Getting to know Global Social Change Film Festival
Global Social Change Film Festival, Bali, Indonesia
Agriculture and Cinema?
What do agricultural economics and cinema have in common?
And five more... the Global Social Change Film Festival (GSCFF) slated to unspool in Ubud, Bali, Indonesia April 13-17, 2011.
For Cynthia Phillips, the founding director of this new festival, the challenges of food security, world hunger, poverty, and sustainable futures lead directly and logically to film and media for social change.
A New Film Festival in Indonesia
The Global Social Change Film Festival and Institute focuses not on film markets, deals, auteurs, landing big movie stars, discoveries of the next breakthrough genius, or launching the next new wave.
“We’re about creating spaces for dialogue around these films,” explains Phillips. “We want to connect filmmakers and activists for community building.”
To this end, the festival plans to convene filmmakers, activists, and audiences for meaningful discussion in Bali, an island renowned for its embrace of the arts, slower pace, and open culture. With only 8 feature films screened in open air venues over 4 days, the festival is making a strong statement that extended dialogue matters.
Phillips hopes that filmmakers will explore how to build audiences beyond festivals by linking with activist groups. And she hopes that activists will learn more about the possibilities of a range of media.
In an international media landscape crammed with film festivals in nearly every city on almost every theme imaginable, the GSCFF possesses an impressive clarity of vision by answering real needs. According to Phillips, the festival focuses on “ addressing the needs of filmmakers to become more effective at outreach, and addressing how activists can become better storytellers.”
It’s a large mandate—but scalable. For Phillips, one word keeps everything in focus: outreach.
From Economics to Outreach
Phillips sports an unusual background for a film festival director.
After getting her PhD in agricultural economics from Michigan State University, she pulled together a team to record a convening by the USAID on hunger and poverty in Africa. That lead to a stint in Singapore working in international marketing for American Express. And, now, she’s a high profile, high energy strategic planning consultant for a range of high end clients like One Degree Media, 2020 Fund, and others via her C. A. Phillips Company.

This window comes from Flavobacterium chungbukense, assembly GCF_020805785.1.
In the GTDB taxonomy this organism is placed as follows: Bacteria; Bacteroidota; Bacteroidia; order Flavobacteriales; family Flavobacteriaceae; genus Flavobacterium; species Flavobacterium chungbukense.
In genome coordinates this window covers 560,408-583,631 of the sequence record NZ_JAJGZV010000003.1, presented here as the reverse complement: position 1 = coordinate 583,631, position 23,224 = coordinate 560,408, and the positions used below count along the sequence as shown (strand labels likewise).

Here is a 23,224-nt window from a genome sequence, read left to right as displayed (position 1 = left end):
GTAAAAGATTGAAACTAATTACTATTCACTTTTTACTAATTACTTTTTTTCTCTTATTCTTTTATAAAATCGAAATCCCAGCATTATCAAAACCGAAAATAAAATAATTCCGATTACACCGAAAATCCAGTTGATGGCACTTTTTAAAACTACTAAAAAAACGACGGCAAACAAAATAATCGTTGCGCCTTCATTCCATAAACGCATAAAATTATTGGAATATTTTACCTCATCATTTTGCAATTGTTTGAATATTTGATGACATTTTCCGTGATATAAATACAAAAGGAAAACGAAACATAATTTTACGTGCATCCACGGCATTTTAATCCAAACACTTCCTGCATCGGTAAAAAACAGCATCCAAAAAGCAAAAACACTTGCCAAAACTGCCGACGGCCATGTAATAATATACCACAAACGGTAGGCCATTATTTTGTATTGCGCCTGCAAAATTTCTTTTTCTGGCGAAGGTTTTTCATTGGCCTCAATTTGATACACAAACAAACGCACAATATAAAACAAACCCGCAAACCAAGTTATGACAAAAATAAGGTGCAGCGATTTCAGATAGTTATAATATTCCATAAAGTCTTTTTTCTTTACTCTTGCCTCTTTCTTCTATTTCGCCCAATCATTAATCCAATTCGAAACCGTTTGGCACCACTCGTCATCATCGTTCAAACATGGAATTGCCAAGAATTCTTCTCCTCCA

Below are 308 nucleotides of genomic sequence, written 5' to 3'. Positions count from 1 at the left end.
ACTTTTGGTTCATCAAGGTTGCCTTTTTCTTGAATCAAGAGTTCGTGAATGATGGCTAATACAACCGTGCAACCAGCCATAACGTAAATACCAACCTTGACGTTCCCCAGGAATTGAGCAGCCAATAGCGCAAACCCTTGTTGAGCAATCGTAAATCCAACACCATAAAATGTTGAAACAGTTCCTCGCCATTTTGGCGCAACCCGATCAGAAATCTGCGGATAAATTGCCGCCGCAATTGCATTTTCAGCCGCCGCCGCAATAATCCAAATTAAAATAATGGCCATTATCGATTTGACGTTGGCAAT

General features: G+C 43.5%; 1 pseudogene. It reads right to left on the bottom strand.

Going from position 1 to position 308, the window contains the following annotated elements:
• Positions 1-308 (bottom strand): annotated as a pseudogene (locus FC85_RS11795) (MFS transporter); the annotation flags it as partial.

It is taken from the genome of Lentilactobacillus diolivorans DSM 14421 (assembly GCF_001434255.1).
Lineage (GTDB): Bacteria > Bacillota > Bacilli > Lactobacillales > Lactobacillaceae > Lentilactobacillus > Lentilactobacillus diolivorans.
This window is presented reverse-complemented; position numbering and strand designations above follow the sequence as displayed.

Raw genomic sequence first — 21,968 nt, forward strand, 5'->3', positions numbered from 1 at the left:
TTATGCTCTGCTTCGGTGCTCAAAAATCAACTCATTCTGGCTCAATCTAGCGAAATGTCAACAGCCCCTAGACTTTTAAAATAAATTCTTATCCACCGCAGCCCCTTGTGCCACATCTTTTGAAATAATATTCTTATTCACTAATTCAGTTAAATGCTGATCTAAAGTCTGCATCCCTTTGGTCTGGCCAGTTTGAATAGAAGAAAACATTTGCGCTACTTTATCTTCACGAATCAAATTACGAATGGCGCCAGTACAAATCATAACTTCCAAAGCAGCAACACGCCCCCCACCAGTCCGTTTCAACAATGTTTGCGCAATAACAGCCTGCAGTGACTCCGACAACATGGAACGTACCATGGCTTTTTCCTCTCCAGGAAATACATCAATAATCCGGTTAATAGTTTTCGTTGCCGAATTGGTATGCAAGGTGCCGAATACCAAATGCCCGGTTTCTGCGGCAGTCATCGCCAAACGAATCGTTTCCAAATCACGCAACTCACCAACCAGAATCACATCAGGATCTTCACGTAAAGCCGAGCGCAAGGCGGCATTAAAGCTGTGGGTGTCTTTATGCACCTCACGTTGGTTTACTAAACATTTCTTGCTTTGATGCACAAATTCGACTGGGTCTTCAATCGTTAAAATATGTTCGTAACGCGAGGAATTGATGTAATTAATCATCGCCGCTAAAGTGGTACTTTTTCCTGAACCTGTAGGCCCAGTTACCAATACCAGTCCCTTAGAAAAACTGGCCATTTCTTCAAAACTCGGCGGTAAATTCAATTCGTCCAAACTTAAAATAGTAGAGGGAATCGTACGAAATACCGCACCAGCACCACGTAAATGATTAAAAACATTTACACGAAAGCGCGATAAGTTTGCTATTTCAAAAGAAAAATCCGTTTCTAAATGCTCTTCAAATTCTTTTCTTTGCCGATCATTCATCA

Along the way, she did some programming for the Sedona International Film Festival in Arizona around sustainability issues and locally sourced food.
That experience ignited her interest in solving a key unresolved problem lurking underneath the utopian, user-generated, all-tools-are-accessible-everyone-can-do everything, Web 2.0 media ecosystem: how do we build audiences for beautiful, well-produced social change films?
Staying on Point
The Global Social Change Film Festival seems to be unpacking that gnarly audience and outreach question in innovative ways. It’s honoring the nongovernmental social media group EngageMedia in Jakarta, Indonesia with a special innovator award. It’s giving a special activist award to the Women and Children Crisis Center of Tonga. And it is honoring Indonesian filmmaker and social activist Nia Dinata.
During the day, the Institute part of the festival will offer a range of pointed workshops on pressing, unresolved, but necessary topics like Commercially Viable Social Change Filmmaking and Distribution, Hybrid Models of Distribution, and Film, Audience Building and Social Action and Environmental Film.
Challenges and Dialogues
However, challenges lurk despite this clarity of vision, marketing savvy, and ability to pull in partners like the Global Fund for Women, Global Girl Media,and First People’s Worldwide. All films need to pass through the government review board for approval, a time consuming process but one that GSCFF respects as part of the media regulatory environment in Indonesia. It’s also hard to pull together resources in a tough economy for a first-time film festival.
Drilling down into details like how to get different activists from around the Southeast Asian region to Ubud for workshops, the endlessly optimistic and undaunted Phillips observes “People are always asking me why start a film festival festival in this tough economy? “
Her answer is simple: “I tell them we need to creative a space for dialogue about social change media and activism and outreach.”